Thursday, June 02, 2011

Review: Entwined

Heather Dixon
2011; Greenwillow Books; ISBN 978-0-06-200103-0 (hardcover)

Summary:  For the twelve princesses of D'Earthe, the death of their mother is a tragedy.  Their firm, distant father, lost in his grief, immediately sets off for war.  This leaves Azalea, the oldest princess, in charge of her sisters.  She thinks that dancing, the activity that their mother loved so much, is the best way to honor her memory.  The princesses are strictly forbidden to dance, however.  So when they discover a secret passage to a magical dancing pavilion overseen by the mysterious Keeper, the girls leap at the opportunity.  Yet the Keeper is not what he appears to be, and Azalea soon realizes that she will have to save her sisters and herself.  In a world of magic and Swearing on Silver, Azalea will discover the deepest magic of all.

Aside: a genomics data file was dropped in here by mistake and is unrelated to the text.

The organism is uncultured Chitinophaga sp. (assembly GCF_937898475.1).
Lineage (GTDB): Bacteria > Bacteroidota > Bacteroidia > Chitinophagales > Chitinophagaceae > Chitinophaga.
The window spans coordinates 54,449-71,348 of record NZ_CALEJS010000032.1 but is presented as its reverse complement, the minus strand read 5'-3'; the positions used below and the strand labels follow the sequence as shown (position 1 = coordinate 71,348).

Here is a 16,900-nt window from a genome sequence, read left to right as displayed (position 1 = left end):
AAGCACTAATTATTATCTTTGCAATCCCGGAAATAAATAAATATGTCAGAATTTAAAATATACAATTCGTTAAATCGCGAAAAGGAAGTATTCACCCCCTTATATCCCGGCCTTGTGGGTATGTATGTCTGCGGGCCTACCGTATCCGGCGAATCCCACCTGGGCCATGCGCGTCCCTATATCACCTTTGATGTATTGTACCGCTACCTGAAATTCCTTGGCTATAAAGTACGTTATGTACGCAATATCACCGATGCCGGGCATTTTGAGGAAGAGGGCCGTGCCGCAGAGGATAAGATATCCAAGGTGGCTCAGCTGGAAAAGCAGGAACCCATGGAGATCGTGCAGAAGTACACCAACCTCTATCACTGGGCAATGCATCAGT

This meaty retelling of The Twelve Dancing Princesses is a moving look at grief and love.  The princesses slowly learn to live with their mother's loss, finding new strength within themselves and unexpected support from their father, who works to redeem his past mistakes.  With twelve princesses, it would be easy to lose track of who is who, but Dixon cleverly characterizes the girls, allowing for the older the princess, the more fully realizes her character.  Lush prose never becomes overwrought, although a few anachronistic, out-of-place expressions slip out from time to time.  Fairy tale retellings have always been popular, and Entwined will be warmly welcomed by those who enjoyed the contributions of Jessica Day George and Alex Flinn.

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Girls in the Stacks:

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